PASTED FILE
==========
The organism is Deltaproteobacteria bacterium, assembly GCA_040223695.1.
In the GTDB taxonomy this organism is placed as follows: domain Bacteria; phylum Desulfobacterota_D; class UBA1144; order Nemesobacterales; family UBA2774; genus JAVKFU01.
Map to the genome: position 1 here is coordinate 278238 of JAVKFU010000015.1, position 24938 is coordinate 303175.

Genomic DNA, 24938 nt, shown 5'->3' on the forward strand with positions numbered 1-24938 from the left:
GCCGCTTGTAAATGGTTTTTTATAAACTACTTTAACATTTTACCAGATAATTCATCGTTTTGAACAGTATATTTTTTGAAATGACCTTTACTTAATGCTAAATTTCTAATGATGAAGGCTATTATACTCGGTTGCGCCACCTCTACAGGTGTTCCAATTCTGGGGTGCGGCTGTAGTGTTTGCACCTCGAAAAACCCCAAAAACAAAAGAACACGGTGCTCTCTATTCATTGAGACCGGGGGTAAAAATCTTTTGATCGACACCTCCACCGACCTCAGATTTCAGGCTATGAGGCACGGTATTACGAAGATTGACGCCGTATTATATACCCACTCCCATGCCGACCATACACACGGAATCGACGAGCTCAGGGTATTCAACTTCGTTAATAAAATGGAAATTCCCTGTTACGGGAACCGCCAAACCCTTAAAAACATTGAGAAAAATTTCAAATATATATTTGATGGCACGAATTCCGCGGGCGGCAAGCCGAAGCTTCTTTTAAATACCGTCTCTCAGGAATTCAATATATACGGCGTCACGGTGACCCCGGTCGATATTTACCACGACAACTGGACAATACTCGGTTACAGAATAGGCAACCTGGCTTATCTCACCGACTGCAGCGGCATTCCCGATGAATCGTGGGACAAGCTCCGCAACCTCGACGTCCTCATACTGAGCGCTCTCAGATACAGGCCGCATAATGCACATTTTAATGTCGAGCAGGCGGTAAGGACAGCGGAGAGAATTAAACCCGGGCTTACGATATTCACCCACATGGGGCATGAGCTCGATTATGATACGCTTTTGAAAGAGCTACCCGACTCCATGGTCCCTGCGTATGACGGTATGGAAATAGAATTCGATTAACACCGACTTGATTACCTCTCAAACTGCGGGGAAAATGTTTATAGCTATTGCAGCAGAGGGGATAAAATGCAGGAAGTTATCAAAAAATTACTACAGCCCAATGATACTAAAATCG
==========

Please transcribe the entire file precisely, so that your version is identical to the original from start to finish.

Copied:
The organism is Deltaproteobacteria bacterium, assembly GCA_040223695.1.
In the GTDB taxonomy this organism is placed as follows: domain Bacteria; phylum Desulfobacterota_D; class UBA1144; order Nemesobacterales; family UBA2774; genus JAVKFU01.
Map to the genome: position 1 here is coordinate 278238 of JAVKFU010000015.1, position 24938 is coordinate 303175.

Genomic DNA, 24938 nt, shown 5'->3' on the forward strand with positions numbered 1-24938 from the left:
GCCGCTTGTAAATGGTTTTTTATAAACTACTTTAACATTTTACCAGATAATTCATCGTTTTGAACAGTATATTTTTTGAAATGACCTTTACTTAATGCTAAATTTCTAATGATGAAGGCTATTATACTCGGTTGCGCCACCTCTACAGGTGTTCCAATTCTGGGGTGCGGCTGTAGTGTTTGCACCTCGAAAAACCCCAAAAACAAAAGAACACGGTGCTCTCTATTCATTGAGACCGGGGGTAAAAATCTTTTGATCGACACCTCCACCGACCTCAGATTTCAGGCTATGAGGCACGGTATTACGAAGATTGACGCCGTATTATATACCCACTCCCATGCCGACCATACACACGGAATCGACGAGCTCAGGGTATTCAACTTCGTTAATAAAATGGAAATTCCCTGTTACGGGAACCGCCAAACCCTTAAAAACATTGAGAAAAATTTCAAATATATATTTGATGGCACGAATTCCGCGGGCGGCAAGCCGAAGCTTCTTTTAAATACCGTCTCTCAGGAATTCAATATATACGGCGTCACGGTGACCCCGGTCGATATTTACCACGACAACTGGACAATACTCGGTTACAGAATAGGCAACCTGGCTTATCTCACCGACTGCAGCGGCATTCCCGATGAATCGTGGGACAAGCTCCGCAACCTCGACGTCCTCATACTGAGCGCTCTCAGATACAGGCCGCATAATGCACATTTTAATGTCGAGCAGGCGGTAAGGACAGCGGAGAGAATTAAACCCGGGCTTACGATATTCACCCACATGGGGCATGAGCTCGATTATGATACGCTTTTGAAAGAGCTACCCGACTCCATGGTCCCTGCGTATGACGGTATGGAAATAGAATTCGATTAACACCGACTTGATTACCTCTCAAACTGCGGGGAAAATGTTTATAGCTATTGCAGCAGAGGGGATAAAATGCAGGAAGTTATCAAAAAATTACTACAGCCCAATGATACTAAAATCG